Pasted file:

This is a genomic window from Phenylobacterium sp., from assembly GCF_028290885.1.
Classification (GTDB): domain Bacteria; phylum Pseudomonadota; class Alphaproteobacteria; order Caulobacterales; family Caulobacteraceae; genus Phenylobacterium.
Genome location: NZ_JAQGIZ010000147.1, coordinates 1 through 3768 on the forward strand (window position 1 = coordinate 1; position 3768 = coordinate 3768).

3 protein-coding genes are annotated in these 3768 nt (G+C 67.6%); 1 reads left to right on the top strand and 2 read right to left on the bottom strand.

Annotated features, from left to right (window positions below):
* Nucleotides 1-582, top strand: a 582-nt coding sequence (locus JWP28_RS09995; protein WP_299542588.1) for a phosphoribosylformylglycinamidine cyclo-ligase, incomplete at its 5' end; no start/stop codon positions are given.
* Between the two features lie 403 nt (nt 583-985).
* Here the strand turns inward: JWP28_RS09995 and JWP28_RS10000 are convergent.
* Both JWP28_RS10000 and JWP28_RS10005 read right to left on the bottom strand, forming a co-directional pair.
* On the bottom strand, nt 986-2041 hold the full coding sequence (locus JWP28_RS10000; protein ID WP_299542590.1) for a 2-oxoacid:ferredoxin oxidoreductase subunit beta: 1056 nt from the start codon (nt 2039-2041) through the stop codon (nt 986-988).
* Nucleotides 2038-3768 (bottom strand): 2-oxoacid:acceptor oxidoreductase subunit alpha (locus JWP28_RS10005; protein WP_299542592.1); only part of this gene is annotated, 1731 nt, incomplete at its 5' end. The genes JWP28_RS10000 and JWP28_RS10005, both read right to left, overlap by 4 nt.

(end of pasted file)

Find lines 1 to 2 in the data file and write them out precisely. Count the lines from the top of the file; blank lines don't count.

This is a genomic window from Phenylobacterium sp., from assembly GCF_028290885.1.
Classification (GTDB): domain Bacteria; phylum Pseudomonadota; class Alphaproteobacteria; order Caulobacterales; family Caulobacteraceae; genus Phenylobacterium.